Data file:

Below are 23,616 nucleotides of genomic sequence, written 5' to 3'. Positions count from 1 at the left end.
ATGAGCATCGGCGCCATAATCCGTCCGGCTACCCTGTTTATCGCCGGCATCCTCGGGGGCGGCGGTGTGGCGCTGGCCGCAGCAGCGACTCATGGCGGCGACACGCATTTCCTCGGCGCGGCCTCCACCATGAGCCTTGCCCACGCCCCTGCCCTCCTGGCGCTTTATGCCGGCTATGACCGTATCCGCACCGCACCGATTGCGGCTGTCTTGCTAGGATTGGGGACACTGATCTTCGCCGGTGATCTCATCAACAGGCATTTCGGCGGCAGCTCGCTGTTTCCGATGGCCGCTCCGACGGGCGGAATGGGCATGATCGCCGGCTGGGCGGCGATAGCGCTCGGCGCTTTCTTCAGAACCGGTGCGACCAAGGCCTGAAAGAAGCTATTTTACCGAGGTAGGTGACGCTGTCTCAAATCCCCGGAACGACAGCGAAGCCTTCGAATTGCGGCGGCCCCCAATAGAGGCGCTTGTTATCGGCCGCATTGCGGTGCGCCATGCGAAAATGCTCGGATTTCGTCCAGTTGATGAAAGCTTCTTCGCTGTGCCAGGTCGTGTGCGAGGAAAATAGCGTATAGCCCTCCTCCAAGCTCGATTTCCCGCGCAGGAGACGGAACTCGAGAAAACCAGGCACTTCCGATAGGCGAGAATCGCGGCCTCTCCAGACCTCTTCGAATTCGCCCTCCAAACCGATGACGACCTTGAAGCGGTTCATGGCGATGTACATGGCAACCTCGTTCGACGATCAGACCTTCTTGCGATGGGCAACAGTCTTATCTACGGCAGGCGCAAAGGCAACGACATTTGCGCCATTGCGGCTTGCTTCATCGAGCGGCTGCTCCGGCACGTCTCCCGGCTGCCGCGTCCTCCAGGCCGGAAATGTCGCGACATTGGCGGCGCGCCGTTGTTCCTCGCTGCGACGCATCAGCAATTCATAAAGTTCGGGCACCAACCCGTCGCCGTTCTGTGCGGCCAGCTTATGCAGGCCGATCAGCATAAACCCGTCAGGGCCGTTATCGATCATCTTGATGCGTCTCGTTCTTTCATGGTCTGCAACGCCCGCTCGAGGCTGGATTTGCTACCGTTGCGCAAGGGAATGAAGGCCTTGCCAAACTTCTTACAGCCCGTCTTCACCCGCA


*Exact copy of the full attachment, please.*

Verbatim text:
Below are 23,616 nucleotides of genomic sequence, written 5' to 3'. Positions count from 1 at the left end.
ATGAGCATCGGCGCCATAATCCGTCCGGCTACCCTGTTTATCGCCGGCATCCTCGGGGGCGGCGGTGTGGCGCTGGCCGCAGCAGCGACTCATGGCGGCGACACGCATTTCCTCGGCGCGGCCTCCACCATGAGCCTTGCCCACGCCCCTGCCCTCCTGGCGCTTTATGCCGGCTATGACCGTATCCGCACCGCACCGATTGCGGCTGTCTTGCTAGGATTGGGGACACTGATCTTCGCCGGTGATCTCATCAACAGGCATTTCGGCGGCAGCTCGCTGTTTCCGATGGCCGCTCCGACGGGCGGAATGGGCATGATCGCCGGCTGGGCGGCGATAGCGCTCGGCGCTTTCTTCAGAACCGGTGCGACCAAGGCCTGAAAGAAGCTATTTTACCGAGGTAGGTGACGCTGTCTCAAATCCCCGGAACGACAGCGAAGCCTTCGAATTGCGGCGGCCCCCAATAGAGGCGCTTGTTATCGGCCGCATTGCGGTGCGCCATGCGAAAATGCTCGGATTTCGTCCAGTTGATGAAAGCTTCTTCGCTGTGCCAGGTCGTGTGCGAGGAAAATAGCGTATAGCCCTCCTCCAAGCTCGATTTCCCGCGCAGGAGACGGAACTCGAGAAAACCAGGCACTTCCGATAGGCGAGAATCGCGGCCTCTCCAGACCTCTTCGAATTCGCCCTCCAAACCGATGACGACCTTGAAGCGGTTCATGGCGATGTACATGGCAACCTCGTTCGACGATCAGACCTTCTTGCGATGGGCAACAGTCTTATCTACGGCAGGCGCAAAGGCAACGACATTTGCGCCATTGCGGCTTGCTTCATCGAGCGGCTGCTCCGGCACGTCTCCCGGCTGCCGCGTCCTCCAGGCCGGAAATGTCGCGACATTGGCGGCGCGCCGTTGTTCCTCGCTGCGACGCATCAGCAATTCATAAAGTTCGGGCACCAACCCGTCGCCGTTCTGTGCGGCCAGCTTATGCAGGCCGATCAGCATAAACCCGTCAGGGCCGTTATCGATCATCTTGATGCGTCTCGTTCTTTCATGGTCTGCAACGCCCGCTCGAGGCTGGATTTGCTACCGTTGCGCAAGGGAATGAAGGCCTTGCCAAACTTCTTACAGCCCGTCTTCACCCGCA